It can be a complex and draining experience to find investors for early-stage startups. It is also very much against the clock. The window of opportunity for scaling is small, and if you don’t grab that moment at the right time you can stall and then grind to a halt.
So how do you find investors at an early stage? And what exactly are you looking for?
“The best entrepreneurs are not the best visionaries. The greatest entrepreneurs are incredible salespeople. They know how to tell an amazing story that will convince talent and investors to join in on the journey.”
Alejandro Cremades, The Art of Startup Fundraising
Should we look for external capital?
There are pros and cons here, so it’s worth weighing these up before you opt for an external source of financing.
External funding offers one advantage over internal resources: you can use the internal funds and resources for other activities. It makes sense to opt for an investment with a higher return than the bank loan your business just got for example, and use external financing for operations.
One welcome benefit is the option to use external funding in order to fund growth projects. External funding can help you get the funding you need to build that expansion if, for instance, your company has grown to the point where you need more space to meet demand. External funding can also be used for making large capital equipment purchases to promote growth.
Expert advice can often be obtained from organisations providing finance for your business. A tech investor in your start-up would have a lot of tech insight to offer, and even if they don’t, they can help you figure out what you need to know.
And one possible disadvantage
You may have to give up some ownership of your company to get external financing from investors and shareholders. Although you may be able to get large cash influxes to launch your new product, part of the financing agreement gives investors a vote. This can derail the vision you started out with.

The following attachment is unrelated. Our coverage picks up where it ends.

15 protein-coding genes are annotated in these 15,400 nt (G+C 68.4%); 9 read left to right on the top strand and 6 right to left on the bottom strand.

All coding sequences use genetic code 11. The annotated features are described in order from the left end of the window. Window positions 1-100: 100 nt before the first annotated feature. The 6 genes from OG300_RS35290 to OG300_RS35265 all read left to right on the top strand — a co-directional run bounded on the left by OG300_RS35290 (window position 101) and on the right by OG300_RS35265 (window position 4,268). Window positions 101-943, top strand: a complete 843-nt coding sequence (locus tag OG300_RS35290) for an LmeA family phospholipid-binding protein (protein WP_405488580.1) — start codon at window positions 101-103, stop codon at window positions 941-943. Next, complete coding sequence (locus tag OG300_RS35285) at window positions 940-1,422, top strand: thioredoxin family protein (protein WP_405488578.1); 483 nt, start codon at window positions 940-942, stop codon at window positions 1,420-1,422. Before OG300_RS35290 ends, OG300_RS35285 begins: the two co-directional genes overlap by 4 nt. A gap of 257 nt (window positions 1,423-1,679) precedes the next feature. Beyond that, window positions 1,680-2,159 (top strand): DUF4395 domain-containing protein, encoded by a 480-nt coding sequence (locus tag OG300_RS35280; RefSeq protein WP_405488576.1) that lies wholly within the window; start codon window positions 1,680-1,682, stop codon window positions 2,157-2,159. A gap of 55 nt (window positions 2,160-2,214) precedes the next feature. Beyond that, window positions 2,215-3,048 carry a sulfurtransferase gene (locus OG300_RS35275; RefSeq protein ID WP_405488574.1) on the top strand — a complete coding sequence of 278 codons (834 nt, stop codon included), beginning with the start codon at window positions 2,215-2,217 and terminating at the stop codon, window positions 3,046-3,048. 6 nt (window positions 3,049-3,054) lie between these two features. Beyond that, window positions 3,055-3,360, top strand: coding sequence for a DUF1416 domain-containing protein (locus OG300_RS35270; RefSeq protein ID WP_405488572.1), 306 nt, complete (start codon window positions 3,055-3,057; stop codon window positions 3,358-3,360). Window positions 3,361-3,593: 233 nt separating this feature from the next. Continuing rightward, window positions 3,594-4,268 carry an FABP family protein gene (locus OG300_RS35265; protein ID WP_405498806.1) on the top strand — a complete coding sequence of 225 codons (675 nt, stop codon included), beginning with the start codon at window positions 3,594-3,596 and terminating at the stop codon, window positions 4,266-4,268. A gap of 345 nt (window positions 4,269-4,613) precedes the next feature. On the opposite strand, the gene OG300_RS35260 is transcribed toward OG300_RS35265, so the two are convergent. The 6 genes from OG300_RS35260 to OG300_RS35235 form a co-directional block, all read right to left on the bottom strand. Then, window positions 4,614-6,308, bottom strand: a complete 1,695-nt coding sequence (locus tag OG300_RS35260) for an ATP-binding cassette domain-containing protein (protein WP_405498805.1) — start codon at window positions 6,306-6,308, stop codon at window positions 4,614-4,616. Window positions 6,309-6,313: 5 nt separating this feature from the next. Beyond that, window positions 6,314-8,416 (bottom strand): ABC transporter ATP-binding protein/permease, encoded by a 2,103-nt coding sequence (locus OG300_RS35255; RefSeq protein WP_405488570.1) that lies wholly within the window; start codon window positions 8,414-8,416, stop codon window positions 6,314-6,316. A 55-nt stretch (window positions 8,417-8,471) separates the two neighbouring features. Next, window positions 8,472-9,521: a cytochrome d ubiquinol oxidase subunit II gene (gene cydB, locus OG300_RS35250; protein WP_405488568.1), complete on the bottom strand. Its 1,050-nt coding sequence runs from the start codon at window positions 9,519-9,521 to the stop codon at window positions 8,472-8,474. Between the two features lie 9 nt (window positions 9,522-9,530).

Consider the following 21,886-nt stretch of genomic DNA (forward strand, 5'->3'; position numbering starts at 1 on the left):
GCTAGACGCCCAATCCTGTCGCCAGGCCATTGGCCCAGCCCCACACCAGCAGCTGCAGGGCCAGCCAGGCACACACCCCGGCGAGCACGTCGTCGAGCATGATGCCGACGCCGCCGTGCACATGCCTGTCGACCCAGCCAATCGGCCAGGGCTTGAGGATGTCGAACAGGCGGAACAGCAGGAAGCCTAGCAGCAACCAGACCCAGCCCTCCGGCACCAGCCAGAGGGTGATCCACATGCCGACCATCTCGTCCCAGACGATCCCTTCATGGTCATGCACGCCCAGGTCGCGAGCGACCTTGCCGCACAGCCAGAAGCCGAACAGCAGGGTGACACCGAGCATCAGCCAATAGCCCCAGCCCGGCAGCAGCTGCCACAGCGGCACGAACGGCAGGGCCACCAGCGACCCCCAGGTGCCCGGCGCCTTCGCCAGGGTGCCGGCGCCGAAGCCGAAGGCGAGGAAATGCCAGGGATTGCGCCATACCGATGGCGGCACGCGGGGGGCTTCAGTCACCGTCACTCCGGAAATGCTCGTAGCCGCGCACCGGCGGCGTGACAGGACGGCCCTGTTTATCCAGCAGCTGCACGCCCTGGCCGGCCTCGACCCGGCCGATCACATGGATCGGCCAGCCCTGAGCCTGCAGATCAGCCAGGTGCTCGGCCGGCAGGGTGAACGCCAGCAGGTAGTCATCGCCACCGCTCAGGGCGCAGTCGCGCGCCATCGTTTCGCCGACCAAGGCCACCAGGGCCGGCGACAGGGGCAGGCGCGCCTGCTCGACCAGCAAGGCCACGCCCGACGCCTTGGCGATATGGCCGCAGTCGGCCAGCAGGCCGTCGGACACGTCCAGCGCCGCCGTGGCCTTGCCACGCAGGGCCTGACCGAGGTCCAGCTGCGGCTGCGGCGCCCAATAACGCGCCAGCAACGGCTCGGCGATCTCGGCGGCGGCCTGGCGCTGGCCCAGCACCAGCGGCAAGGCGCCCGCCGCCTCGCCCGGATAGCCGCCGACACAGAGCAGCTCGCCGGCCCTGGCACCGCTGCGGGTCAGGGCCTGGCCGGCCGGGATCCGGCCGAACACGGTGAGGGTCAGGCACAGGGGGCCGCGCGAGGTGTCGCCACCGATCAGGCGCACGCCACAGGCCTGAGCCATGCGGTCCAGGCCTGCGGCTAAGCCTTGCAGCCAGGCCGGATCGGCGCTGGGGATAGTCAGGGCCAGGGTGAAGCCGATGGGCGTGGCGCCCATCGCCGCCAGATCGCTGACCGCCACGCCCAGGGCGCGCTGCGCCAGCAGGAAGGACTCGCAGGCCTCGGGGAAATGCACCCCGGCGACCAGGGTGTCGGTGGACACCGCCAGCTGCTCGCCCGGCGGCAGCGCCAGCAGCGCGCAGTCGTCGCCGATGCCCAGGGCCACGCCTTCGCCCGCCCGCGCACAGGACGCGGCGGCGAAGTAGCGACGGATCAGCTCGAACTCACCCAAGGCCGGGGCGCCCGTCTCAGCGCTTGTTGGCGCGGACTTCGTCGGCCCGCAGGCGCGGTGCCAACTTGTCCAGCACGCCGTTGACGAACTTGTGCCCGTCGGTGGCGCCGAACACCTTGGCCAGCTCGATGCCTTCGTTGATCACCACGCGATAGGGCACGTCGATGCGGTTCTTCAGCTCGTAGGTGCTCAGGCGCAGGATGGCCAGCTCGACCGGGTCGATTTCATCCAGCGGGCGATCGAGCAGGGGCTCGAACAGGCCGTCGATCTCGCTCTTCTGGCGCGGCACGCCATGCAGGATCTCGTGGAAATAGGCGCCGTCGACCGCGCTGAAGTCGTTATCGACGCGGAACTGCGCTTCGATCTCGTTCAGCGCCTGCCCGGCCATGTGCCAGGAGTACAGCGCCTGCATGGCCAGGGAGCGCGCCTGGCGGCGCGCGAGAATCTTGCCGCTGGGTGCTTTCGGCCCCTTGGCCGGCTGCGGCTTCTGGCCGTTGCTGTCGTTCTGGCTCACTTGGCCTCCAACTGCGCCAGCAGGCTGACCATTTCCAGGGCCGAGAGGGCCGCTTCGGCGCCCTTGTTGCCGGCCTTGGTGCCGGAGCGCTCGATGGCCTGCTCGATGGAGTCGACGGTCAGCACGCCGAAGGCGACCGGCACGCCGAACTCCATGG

When considering external investment, it’s worth mulling over the above. At an early stage, for instance, you may be able to get started by bootstrapping rather than spending your time and energy looking to raise external funding. If anything, considering all options will make you more confident that you’re making the right decision.
What are the investment options?
There are quite a number actually. We will outline the most accessible possibilities here.
Business angels and investors
There are a range of investment companies that provide financing for startups. Once the business becomes profitable, they often take shares or agree to repayments with interest. Business loans are offered by some, but at lower rates compared to bank loans.
Often, investors focus on a specific industry or sector. These investors are more specialised and they can actually end up offering startups more attractive rates and terms. That is because they understand the sector better.
Investment trusts and Venture Capital Trusts
The stock market doesn’t allow private companies to directly sell shares to the public. You can raise money by giving up a stake in a business, though. Along with finding a business angel, you can also get funding from:
- Investment trusts can mean companies can get public funding indirectly. Using the money provided by their clients, the trust invests in a portfolio of companies.
- Venture capital trusts – these are listed on the stock exchange and work the same as investment trusts. It’s not quite the same thing though, because venture capital trusts (VCTs) provide funding to smaller, less established companies that need funding to expand.
An angel group is a small group of angel investors who meet regularly to evaluate and invest in startups. Each group can have its own unique rules. An angel group usually targets a specific area, typically a single region or city.
A group’s goal is to assemble members of similar backgrounds and interests who nonetheless can bring a variety of skills, expertise, and experiences. Angel groups typically invest in startups at the seed stage.
To get you started, here is a list of the most active groups in the UK:
- Minerva Business Angel Network
- Cambridge Angels
- Equity Gap
- Newable Ventures
- TRI Capital
- Kelvin Capital
How to find investors
One option is to look for an accelerator program. Most startup accelerators invite serious entrepreneurs to apply. If accepted, you will probably receive a small element of funding.to continue your work, as well as connections with other investors and advice on fundraising.
You could also try and attend some events (such as pitch nights) specifically created for entrepreneurs. Visibility in business is all about getting seen by the right investors, who you know and who knows you. You can do this by attending events. Be proactive in finding out who will be attending the event and schedule meetings in advance.
Finally, you could also go online, and find one of the many fundraising platforms that are currently operating. Individual investors, angel investors, and cash-rich banks and funds are all attracted to them. Peer-to-peer lending sites, debt and equity crowdfunding portals, and donation-based crowdfunding are the major platforms.
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